by Vicki Needham · June 14, 2018
President Trump is reportedly set to impose tariffs on $50 billion in Chinese goods, which will likely further ramp up concerns about a trade war between the world’s two largest economies.
The White House could release the list of about 1,300 technology products imported from China that would get hit by the duties as early as Friday, according to news reports on Thursday night.
The tariffs are expected to go into effect soon, but no date has been announced.
Imposing the tariffs could jeopardize Beijing’s cooperation in talks to denuclearize the Korean Peninsula.
Trump reportedly approved the tariffs after meeting Thursday with Treasury Secretary Steven Mnuchin, U.S. Trade Representative Robert Lighthizer and Commerce Secretary Wilbur Ross.
White House press secretary Sarah Huckabee Sanders acknowledged during her daily media briefing that top administration officials had held a trade meeting on Thursday.
But Sanders couldn’t provide details of what the White House would ultimately announce.
“Well, since I’m not making any announcements, it would be hard for me to give details of an announcement that we’re not quite ready to make,” she told reporters.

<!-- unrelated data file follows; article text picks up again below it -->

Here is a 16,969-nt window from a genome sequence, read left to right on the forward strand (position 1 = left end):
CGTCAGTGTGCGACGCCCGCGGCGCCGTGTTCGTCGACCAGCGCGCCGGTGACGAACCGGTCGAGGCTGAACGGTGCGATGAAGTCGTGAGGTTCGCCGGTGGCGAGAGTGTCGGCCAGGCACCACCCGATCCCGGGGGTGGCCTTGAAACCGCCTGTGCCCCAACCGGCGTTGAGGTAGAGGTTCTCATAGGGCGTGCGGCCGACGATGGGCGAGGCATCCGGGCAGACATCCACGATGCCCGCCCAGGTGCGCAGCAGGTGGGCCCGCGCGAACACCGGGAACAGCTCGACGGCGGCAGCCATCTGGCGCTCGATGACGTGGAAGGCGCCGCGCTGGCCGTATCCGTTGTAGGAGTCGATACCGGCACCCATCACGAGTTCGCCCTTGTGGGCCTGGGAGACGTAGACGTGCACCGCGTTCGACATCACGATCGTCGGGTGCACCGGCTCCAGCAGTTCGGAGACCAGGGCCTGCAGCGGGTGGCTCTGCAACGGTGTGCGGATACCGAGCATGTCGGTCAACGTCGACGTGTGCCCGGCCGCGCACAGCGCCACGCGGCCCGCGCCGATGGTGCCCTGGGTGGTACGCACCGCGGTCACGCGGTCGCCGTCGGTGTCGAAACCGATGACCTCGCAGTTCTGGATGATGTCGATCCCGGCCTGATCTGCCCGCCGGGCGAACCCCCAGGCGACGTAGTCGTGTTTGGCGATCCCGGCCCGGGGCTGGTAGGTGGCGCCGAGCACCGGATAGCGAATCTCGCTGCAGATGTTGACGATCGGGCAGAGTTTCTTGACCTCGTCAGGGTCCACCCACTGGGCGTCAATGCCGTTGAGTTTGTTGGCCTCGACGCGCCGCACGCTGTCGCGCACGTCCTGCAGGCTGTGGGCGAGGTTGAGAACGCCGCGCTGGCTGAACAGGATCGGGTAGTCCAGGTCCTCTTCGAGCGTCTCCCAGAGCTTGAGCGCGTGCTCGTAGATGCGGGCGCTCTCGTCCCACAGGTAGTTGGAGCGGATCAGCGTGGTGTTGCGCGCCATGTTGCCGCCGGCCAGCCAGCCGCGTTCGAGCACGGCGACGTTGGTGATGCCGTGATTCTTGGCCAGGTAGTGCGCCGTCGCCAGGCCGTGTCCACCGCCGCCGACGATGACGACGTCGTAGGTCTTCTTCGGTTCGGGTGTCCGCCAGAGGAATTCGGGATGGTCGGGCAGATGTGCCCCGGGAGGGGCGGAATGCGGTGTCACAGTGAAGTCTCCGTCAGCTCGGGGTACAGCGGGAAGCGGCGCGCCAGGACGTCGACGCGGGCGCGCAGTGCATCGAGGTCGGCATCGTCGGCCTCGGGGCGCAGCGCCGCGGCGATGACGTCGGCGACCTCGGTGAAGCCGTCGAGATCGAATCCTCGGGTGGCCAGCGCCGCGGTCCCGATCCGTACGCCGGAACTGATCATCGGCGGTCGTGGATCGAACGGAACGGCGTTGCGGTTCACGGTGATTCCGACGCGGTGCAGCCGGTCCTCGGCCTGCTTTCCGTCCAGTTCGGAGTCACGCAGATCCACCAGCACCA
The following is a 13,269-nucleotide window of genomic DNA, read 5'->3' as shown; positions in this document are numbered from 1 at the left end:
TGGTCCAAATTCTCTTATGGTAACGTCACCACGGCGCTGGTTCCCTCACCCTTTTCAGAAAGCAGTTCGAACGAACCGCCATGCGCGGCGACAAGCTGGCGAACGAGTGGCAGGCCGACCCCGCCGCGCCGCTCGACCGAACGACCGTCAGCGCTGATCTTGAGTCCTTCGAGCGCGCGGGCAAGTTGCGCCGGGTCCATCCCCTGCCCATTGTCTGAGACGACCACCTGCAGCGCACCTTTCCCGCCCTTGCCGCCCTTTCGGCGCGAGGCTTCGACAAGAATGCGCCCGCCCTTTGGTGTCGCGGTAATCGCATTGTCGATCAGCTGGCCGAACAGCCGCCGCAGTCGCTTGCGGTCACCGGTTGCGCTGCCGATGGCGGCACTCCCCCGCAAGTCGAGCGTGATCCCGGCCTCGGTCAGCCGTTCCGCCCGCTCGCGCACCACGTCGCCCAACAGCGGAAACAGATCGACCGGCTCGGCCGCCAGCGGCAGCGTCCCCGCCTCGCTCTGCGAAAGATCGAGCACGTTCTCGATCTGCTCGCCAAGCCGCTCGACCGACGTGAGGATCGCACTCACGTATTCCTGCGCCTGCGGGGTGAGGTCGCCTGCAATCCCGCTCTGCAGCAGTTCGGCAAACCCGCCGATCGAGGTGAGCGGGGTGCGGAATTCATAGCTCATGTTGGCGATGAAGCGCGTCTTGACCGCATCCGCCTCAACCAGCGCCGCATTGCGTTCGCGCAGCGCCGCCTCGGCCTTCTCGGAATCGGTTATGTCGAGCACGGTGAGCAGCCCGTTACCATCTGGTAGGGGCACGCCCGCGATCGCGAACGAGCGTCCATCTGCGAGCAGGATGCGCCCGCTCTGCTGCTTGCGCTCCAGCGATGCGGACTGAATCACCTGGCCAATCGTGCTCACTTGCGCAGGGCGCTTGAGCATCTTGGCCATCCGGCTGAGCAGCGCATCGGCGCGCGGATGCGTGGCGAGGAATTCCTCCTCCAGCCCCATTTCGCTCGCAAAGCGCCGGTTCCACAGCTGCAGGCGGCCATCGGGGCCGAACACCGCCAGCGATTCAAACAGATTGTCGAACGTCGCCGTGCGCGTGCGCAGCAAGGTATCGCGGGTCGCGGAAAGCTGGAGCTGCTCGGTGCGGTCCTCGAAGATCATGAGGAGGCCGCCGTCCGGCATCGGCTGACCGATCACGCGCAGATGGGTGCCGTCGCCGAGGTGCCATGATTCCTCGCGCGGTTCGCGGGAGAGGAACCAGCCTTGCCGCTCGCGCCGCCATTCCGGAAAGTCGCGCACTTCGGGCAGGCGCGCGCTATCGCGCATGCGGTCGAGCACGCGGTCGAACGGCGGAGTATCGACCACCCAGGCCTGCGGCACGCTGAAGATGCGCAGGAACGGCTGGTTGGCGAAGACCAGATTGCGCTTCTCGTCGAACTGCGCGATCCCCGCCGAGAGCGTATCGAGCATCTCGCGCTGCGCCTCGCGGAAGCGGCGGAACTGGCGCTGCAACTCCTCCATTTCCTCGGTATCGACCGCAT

“Whether or not we will, we’ll certainly keep you posted. But beyond that, I can’t get into any details,” she said.
The White House has argued that the tariffs are needed to curb China’s efforts to steal intellectual property from U.S. companies.
In March, Trump announced plans for at least $50 billion in tariffs over longstanding concerns about China’s unfair trade policies that required U.S. companies to transfer technology to China’s domestic businesses, as well as the theft of trade secrets.
Then in April, the administration provided a preliminary list of technology goods that the U.S. might target for a 25 percent tariff.
The decision stems from the conclusions of a Section 301 investigation launched in August that found that China’s theft of intellectual property is costing the U.S. economy billions of dollars.
The U.S. has already imposed tariffs of 25 percent on steel and 10 percent on aluminum from a wide range of nations, including China.
The Hill · by Vicki Needham · June 14, 2018